This page provides an insight into projects that various EGRG members work on. 


All projects are carried out under the supervision of one, two, or more working groups of the LIGO Scientific Collaboration (LSC). Projects must be in line with collaborational activities described in LSC white papers. For an example of such an LSC white paper, click HERE.


Additionally, results of the projects must be reported annually to the LSC, where they undergo a review process carried out by a dedicated LSC committee. The annual review of group activities must be satisfactory in order to have a member group's memorandum of understanding for the following work year signed by LSC representatives.


EGRG has been a member of the LSC since 2007. For an overview of a few selected projects from the past, please click HERE.





Scientific monitoring at the LIGO Livingston site


Raffai, in coordination with the DetChar Working Group


We have participated in the on-site activities at the LIGO Livingston site, by completing the group's duties in science monitoring. The main responsibility of a scientific monitor (or "scimon") is to vouch for data quality being reasonable, as seen from the control room, for gravitational waves discovered during their shifts. They and the operators jointly decide when to start a science segment. Scimons also use the opportunity of being close to the instrument, operators, local commissioners, and control room software tools to investigate and characterize problems happening during the shift (in general with the operator's help), providing clues for commissioners for fixing the problem, and even stopping a science segment if data quality is bad enough. Within one 8 hour shift, scimons need to file reports on detector figures of merits, on their mandatory investigations on the origin of loudest glitches and lock losses during their shift. They also need to participate in triggering follow-up electromagnetic observations after significant detector events, and in creating data quality flags for future search processes.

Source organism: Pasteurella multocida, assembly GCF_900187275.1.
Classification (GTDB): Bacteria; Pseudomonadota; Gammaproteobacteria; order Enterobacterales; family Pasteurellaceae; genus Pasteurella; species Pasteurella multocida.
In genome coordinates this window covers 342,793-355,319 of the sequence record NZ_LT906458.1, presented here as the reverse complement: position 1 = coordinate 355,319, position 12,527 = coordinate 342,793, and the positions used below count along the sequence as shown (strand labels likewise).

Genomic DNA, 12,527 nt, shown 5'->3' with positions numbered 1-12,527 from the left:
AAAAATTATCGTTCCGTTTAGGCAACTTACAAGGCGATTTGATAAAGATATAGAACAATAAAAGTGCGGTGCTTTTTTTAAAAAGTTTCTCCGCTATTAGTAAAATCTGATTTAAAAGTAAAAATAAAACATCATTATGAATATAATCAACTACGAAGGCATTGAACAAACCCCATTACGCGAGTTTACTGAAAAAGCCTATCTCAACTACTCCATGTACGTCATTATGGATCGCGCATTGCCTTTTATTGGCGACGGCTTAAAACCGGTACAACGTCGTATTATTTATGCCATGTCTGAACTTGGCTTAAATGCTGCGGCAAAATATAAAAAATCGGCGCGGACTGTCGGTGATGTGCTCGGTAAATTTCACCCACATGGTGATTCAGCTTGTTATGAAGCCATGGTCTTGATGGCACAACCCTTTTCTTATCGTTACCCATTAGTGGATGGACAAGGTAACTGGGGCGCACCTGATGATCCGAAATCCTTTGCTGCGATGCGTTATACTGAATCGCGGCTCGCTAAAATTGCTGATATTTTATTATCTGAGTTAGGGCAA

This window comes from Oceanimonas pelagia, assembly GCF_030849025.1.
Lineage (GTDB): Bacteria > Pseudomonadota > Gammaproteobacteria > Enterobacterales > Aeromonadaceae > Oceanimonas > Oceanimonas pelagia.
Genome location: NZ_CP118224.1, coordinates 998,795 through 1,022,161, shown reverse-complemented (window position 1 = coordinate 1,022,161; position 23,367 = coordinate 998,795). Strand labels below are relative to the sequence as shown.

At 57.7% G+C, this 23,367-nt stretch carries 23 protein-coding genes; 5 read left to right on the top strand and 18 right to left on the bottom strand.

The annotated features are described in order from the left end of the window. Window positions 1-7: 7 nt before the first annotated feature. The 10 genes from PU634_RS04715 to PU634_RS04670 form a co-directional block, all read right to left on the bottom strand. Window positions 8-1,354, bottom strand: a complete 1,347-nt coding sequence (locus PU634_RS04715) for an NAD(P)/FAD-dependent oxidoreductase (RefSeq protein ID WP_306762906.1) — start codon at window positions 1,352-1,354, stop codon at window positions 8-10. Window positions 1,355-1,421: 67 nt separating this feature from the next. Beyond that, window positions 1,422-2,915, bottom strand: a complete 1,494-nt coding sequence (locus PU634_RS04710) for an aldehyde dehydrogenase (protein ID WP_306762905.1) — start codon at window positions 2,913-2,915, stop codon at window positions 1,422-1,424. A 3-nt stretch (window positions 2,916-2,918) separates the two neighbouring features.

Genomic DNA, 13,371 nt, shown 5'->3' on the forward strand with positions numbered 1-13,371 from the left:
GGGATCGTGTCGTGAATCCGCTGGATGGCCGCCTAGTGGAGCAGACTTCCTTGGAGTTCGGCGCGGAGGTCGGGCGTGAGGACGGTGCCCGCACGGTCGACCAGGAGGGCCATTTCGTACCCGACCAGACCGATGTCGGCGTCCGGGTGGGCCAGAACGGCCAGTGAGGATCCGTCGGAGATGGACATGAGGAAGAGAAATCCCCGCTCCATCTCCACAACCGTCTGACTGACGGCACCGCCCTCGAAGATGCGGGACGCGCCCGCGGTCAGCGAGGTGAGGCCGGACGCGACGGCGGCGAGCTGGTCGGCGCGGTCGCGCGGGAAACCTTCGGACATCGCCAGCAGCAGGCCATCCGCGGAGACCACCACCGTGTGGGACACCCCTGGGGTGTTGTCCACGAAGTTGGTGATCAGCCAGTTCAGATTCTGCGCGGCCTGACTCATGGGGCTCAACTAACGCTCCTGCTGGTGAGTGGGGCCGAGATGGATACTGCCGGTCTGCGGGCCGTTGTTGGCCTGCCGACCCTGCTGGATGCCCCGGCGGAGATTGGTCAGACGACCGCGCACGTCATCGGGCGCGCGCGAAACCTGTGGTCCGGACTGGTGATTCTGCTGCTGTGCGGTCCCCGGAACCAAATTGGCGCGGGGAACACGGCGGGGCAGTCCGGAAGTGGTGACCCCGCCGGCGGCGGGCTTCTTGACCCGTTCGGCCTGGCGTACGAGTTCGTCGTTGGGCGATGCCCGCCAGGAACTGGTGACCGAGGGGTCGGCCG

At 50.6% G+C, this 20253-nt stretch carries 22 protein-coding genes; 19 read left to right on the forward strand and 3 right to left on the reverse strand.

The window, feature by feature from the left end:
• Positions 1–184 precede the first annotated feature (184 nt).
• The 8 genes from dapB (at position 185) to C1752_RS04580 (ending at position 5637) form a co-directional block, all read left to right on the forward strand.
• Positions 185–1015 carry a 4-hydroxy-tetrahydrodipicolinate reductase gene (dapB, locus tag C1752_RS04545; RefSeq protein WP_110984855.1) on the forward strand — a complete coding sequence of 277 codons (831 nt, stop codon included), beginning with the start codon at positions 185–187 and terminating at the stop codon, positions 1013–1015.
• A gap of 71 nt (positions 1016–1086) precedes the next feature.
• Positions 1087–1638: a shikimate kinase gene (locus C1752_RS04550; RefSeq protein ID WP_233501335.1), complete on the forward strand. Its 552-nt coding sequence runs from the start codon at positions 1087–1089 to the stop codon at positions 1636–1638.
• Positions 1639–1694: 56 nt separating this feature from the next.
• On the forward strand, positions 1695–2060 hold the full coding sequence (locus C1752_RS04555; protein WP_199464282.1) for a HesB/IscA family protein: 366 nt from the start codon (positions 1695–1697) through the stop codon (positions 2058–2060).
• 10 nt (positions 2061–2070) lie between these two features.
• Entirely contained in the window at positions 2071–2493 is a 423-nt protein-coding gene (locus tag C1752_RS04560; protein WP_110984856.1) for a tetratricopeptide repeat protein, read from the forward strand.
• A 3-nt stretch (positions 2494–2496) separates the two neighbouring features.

Peter Raffai in the control room of the LIGO Livingston detector site.  



While we were on duty with our scimon shifts, the rare event of a hurricane passing by occured on 9 Nov 2009. The plot shows the coincidentally increased seism registered by LIGO PEM seismometers.  





Operating an infrasound monitoring system at the Advanced LIGO detectors


Nagy, Molnár, Fenyvesi, in coordination with the DetChar Working Group


We have developed a routine that includes the following processes needed to develop and maintain an infrasound monitoring system as part of the Advanced LIGO Physical Environmental Monitoring (PEM) system: (a) manufacturing the microphones, (b) calibrating the microphones, (c) comparing the microphones in order to make more accurate simultaneous measurements, and (d) integrating the microphones into a complex physical environment monitoring system, such as the LIGO PEM.


The basic concept of our microphone is quite simple: ambient pressure is measured relative to a pressure reference inside a small volume. The heart of the system is a completely self-designed very sensitive differential pressure sensor with resolution better than 1 mPa. We have developed a calibrating process in order to determine the characteristics and the differential pressure versus the digital output of our microphones. To calibrate each sensor independently, EGRG has built a calibration unit to determine the sensitivity of a sensor. When the sensitivity and the transfer function are determined, we can also cross-calibrate our sensors with each other.